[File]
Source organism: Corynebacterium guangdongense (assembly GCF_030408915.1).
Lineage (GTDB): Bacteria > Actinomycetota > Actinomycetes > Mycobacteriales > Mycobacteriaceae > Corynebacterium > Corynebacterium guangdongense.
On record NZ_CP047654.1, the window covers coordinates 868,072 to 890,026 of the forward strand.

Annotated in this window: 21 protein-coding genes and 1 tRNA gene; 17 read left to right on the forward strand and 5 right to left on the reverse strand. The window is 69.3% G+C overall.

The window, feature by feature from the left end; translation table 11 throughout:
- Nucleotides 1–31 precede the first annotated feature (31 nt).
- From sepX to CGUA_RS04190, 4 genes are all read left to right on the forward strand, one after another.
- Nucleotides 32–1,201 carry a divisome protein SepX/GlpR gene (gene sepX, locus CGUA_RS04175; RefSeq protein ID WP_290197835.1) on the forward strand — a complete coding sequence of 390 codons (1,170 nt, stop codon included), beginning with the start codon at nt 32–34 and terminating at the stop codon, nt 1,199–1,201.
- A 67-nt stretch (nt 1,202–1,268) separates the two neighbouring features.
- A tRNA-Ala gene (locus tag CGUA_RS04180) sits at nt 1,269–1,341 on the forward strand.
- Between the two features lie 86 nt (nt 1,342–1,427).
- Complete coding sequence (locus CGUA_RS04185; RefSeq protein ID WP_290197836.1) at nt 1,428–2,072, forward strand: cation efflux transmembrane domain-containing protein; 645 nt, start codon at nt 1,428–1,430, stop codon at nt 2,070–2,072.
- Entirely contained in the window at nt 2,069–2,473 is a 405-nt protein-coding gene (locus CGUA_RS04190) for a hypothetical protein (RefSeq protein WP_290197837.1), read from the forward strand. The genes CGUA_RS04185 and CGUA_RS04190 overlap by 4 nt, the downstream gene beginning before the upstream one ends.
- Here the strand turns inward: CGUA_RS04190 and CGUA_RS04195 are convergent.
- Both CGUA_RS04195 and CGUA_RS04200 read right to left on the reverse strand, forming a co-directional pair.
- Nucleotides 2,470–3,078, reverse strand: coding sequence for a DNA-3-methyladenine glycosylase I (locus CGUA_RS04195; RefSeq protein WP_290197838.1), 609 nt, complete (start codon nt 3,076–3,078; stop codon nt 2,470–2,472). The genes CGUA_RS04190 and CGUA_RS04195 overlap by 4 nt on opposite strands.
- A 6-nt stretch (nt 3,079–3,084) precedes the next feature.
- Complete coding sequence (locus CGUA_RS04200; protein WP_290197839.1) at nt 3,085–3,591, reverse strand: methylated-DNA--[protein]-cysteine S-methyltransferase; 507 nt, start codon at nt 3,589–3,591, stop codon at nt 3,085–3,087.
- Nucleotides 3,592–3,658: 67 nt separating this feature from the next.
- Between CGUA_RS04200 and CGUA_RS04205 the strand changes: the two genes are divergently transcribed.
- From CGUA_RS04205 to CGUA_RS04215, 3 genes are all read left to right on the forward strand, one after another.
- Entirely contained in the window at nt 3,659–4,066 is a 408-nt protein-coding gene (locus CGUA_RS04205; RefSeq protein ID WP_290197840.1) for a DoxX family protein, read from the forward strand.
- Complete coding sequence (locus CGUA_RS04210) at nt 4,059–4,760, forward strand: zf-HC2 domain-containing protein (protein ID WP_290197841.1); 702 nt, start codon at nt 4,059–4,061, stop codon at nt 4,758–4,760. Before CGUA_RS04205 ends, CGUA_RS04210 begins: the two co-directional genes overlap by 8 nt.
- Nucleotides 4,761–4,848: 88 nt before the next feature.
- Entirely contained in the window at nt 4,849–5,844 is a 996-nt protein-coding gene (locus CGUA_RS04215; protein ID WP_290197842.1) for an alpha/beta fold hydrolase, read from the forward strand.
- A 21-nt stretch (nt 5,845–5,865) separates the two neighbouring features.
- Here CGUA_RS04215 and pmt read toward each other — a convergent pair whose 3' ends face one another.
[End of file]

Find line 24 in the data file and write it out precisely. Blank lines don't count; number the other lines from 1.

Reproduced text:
- Nucleotides 4,761–4,848: 88 nt before the next feature.